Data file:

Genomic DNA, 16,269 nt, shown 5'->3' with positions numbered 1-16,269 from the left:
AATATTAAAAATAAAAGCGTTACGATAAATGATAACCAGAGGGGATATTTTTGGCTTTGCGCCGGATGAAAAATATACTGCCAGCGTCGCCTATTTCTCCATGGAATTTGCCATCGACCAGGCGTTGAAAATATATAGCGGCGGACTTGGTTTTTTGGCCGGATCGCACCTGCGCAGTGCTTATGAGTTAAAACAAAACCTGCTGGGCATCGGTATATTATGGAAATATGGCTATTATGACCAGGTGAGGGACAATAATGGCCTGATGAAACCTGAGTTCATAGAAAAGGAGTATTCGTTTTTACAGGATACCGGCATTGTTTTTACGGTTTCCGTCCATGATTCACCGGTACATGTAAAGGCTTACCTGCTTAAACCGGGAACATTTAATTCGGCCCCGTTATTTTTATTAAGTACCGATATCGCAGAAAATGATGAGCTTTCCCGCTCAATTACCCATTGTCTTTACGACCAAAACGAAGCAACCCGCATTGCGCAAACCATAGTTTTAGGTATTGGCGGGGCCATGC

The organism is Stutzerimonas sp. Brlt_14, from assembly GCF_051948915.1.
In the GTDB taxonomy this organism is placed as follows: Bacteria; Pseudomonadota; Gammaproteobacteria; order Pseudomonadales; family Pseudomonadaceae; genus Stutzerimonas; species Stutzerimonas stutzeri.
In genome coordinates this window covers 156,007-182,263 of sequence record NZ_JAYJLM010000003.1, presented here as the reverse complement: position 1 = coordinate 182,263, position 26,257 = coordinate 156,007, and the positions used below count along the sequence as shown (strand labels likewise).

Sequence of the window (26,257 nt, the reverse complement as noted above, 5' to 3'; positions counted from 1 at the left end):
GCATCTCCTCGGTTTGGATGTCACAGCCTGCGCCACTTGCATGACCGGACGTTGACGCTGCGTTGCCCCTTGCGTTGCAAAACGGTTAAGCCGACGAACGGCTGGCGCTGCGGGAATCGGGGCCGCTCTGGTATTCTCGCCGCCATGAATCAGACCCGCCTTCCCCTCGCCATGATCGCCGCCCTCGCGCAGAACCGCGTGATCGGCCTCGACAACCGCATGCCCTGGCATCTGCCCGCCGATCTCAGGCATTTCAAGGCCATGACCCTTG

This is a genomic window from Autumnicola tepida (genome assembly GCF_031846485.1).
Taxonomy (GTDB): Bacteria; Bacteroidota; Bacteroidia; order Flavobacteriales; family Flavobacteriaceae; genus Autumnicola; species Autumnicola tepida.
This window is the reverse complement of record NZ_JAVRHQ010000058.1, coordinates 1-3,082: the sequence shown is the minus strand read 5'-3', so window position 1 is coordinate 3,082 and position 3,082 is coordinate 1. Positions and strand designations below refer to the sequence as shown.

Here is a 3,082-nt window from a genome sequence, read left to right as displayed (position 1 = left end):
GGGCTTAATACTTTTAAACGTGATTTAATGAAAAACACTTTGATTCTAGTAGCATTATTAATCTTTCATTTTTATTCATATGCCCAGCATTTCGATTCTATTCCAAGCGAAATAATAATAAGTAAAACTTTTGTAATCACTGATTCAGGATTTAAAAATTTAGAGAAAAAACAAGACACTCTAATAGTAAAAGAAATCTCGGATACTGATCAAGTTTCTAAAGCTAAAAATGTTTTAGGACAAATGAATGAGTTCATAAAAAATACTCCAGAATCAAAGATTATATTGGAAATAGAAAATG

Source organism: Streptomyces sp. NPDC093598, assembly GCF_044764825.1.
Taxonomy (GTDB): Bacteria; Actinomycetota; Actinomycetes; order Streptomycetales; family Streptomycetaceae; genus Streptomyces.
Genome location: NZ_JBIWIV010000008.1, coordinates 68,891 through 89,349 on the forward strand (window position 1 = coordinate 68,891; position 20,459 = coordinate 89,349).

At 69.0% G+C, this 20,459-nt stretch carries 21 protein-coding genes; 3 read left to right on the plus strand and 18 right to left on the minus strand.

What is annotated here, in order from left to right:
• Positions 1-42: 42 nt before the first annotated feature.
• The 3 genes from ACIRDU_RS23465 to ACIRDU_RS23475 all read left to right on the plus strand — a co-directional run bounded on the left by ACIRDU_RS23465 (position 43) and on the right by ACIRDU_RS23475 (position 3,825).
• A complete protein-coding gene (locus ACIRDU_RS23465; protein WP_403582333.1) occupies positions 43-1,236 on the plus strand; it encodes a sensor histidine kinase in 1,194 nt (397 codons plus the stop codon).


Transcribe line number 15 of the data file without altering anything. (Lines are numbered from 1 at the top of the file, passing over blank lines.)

Genome location: NZ_JBIWIV010000008.1, coordinates 68,891 through 89,349 on the forward strand (window position 1 = coordinate 68,891; position 20,459 = coordinate 89,349).